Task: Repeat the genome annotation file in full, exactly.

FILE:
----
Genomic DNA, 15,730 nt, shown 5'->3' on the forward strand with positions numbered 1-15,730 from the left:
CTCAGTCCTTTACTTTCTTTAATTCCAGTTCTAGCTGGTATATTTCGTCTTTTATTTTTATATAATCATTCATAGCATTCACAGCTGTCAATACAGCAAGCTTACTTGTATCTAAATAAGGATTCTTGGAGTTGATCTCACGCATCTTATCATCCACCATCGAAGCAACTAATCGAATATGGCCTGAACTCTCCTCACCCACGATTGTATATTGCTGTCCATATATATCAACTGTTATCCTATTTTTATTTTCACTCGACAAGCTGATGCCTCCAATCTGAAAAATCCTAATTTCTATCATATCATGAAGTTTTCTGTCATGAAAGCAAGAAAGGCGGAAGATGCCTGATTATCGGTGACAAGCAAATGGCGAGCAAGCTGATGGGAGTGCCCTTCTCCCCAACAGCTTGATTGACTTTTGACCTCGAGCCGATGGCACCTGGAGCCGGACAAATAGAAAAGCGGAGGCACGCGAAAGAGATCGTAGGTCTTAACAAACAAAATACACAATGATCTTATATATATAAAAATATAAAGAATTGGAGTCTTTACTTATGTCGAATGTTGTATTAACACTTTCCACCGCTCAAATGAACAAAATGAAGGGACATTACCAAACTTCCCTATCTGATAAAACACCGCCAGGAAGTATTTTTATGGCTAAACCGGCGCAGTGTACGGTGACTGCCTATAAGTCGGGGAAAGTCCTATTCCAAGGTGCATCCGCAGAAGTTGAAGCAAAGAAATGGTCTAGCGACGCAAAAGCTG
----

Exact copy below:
Genomic DNA, 15,730 nt, shown 5'->3' on the forward strand with positions numbered 1-15,730 from the left:
CTCAGTCCTTTACTTTCTTTAATTCCAGTTCTAGCTGGTATATTTCGTCTTTTATTTTTATATAATCATTCATAGCATTCACAGCTGTCAATACAGCAAGCTTACTTGTATCTAAATAAGGATTCTTGGAGTTGATCTCACGCATCTTATCATCCACCATCGAAGCAACTAATCGAATATGGCCTGAACTCTCCTCACCCACGATTGTATATTGCTGTCCATATATATCAACTGTTATCCTATTTTTATTTTCACTCGACAAGCTGATGCCTCCAATCTGAAAAATCCTAATTTCTATCATATCATGAAGTTTTCTGTCATGAAAGCAAGAAAGGCGGAAGATGCCTGATTATCGGTGACAAGCAAATGGCGAGCAAGCTGATGGGAGTGCCCTTCTCCCCAACAGCTTGATTGACTTTTGACCTCGAGCCGATGGCACCTGGAGCCGGACAAATAGAAAAGCGGAGGCACGCGAAAGAGATCGTAGGTCTTAACAAACAAAATACACAATGATCTTATATATATAAAAATATAAAGAATTGGAGTCTTTACTTATGTCGAATGTTGTATTAACACTTTCCACCGCTCAAATGAACAAAATGAAGGGACATTACCAAACTTCCCTATCTGATAAAACACCGCCAGGAAGTATTTTTATGGCTAAACCGGCGCAGTGTACGGTGACTGCCTATAAGTCGGGGAAAGTCCTATTCCAAGGTGCATCCGCAGAAGTTGAAGCAAAGAAATGGTCTAGCGACGCAAAAGCTG